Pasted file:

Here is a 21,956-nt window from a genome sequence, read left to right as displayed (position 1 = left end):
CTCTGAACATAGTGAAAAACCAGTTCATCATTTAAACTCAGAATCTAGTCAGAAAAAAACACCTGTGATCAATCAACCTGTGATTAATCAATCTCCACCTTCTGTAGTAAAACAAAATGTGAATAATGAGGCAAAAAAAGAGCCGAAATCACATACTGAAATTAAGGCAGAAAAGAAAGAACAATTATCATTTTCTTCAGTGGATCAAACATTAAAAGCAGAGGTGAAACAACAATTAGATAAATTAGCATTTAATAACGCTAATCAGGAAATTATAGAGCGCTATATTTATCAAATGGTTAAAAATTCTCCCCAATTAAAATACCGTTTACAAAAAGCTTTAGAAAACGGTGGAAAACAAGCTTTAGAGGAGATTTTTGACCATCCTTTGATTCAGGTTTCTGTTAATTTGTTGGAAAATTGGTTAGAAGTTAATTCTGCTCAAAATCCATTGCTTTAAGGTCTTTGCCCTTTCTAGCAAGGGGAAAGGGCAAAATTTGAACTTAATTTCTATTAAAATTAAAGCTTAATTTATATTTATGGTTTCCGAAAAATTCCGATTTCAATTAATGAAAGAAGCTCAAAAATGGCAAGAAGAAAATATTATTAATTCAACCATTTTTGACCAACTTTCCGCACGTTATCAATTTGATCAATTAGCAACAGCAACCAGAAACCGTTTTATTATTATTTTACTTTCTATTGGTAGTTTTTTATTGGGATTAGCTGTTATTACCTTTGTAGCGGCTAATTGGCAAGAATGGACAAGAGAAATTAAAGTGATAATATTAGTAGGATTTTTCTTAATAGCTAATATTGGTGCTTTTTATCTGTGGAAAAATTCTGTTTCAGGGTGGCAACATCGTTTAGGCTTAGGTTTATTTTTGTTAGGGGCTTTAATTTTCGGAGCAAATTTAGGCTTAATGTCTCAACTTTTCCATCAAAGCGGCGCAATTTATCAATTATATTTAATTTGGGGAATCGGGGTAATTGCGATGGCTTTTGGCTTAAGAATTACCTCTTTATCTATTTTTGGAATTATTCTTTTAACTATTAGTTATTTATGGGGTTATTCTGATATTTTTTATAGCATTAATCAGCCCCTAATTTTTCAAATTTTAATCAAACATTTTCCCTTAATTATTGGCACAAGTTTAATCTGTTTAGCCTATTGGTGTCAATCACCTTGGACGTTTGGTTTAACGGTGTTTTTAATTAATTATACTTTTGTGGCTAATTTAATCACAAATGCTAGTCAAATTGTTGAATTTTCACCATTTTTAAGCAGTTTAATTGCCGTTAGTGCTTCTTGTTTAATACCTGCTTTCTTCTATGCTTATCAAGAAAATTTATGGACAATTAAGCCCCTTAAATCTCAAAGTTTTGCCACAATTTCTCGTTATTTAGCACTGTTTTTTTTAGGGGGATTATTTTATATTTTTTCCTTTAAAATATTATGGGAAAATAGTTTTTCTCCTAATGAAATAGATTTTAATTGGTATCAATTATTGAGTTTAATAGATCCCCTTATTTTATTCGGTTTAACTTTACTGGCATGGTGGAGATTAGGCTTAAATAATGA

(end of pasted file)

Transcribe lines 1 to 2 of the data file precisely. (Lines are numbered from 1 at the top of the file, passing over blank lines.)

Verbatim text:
Here is a 21,956-nt window from a genome sequence, read left to right as displayed (position 1 = left end):
CTCTGAACATAGTGAAAAACCAGTTCATCATTTAAACTCAGAATCTAGTCAGAAAAAAACACCTGTGATCAATCAACCTGTGATTAATCAATCTCCACCTTCTGTAGTAAAACAAAATGTGAATAATGAGGCAAAAAAAGAGCCGAAATCACATACTGAAATTAAGGCAGAAAAGAAAGAACAATTATCATTTTCTTCAGTGGATCAAACATTAAAAGCAGAGGTGAAACAACAATTAGATAAATTAGCATTTAATAACGCTAATCAGGAAATTATAGAGCGCTATATTTATCAAATGGTTAAAAATTCTCCCCAATTAAAATACCGTTTACAAAAAGCTTTAGAAAACGGTGGAAAACAAGCTTTAGAGGAGATTTTTGACCATCCTTTGATTCAGGTTTCTGTTAATTTGTTGGAAAATTGGTTAGAAGTTAATTCTGCTCAAAATCCATTGCTTTAAGGTCTTTGCCCTTTCTAGCAAGGGGAAAGGGCAAAATTTGAACTTAATTTCTATTAAAATTAAAGCTTAATTTATATTTATGGTTTCCGAAAAATTCCGATTTCAATTAATGAAAGAAGCTCAAAAATGGCAAGAAGAAAATATTATTAATTCAACCATTTTTGACCAACTTTCCGCACGTTATCAATTTGATCAATTAGCAACAGCAACCAGAAACCGTTTTATTATTATTTTACTTTCTATTGGTAGTTTTTTATTGGGATTAGCTGTTATTACCTTTGTAGCGGCTAATTGGCAAGAATGGACAAGAGAAATTAAAGTGATAATATTAGTAGGATTTTTCTTAATAGCTAATATTGGTGCTTTTTATCTGTGGAAAAATTCTGTTTCAGGGTGGCAACATCGTTTAGGCTTAGGTTTATTTTTGTTAGGGGCTTTAATTTTCGGAGCAAATTTAGGCTTAATGTCTCAACTTTTCCATCAAAGCGGCGCAATTTATCAATTATATTTAATTTGGGGAATCGGGGTAATTGCGATGGCTTTTGGCTTAAGAATTACCTCTTTATCTATTTTTGGAATTATTCTTTTAACTATTAGTTATTTATGGGGTTATTCTGATATTTTTTATAGCATTAATCAGCCCCTAATTTTTCAAATTTTAATCAAACATTTTCCCTTAATTATTGGCACAAGTTTAATCTGTTTAGCCTATTGGTGTCAATCACCTTGGACGTTTGGTTTAACGGTGTTTTTAATTAATTATACTTTTGTGGCTAATTTAATCACAAATGCTAGTCAAATTGTTGAATTTTCACCATTTTTAAGCAGTTTAATTGCCGTTAGTGCTTCTTGTTTAATACCTGCTTTCTTCTATGCTTATCAAGAAAATTTATGGACAATTAAGCCCCTTAAATCTCAAAGTTTTGCCACAATTTCTCGTTATTTAGCACTGTTTTTTTTAGGGGGATTATTTTATATTTTTTCCTTTAAAATATTATGGGAAAATAGTTTTTCTCCTAATGAAATAGATTTTAATTGGTATCAATTATTGAGTTTAATAGATCCCCTTATTTTATTCGGTTTAACTTTACTGGCATGGTGGAGATTAGGCTTAAATAATGA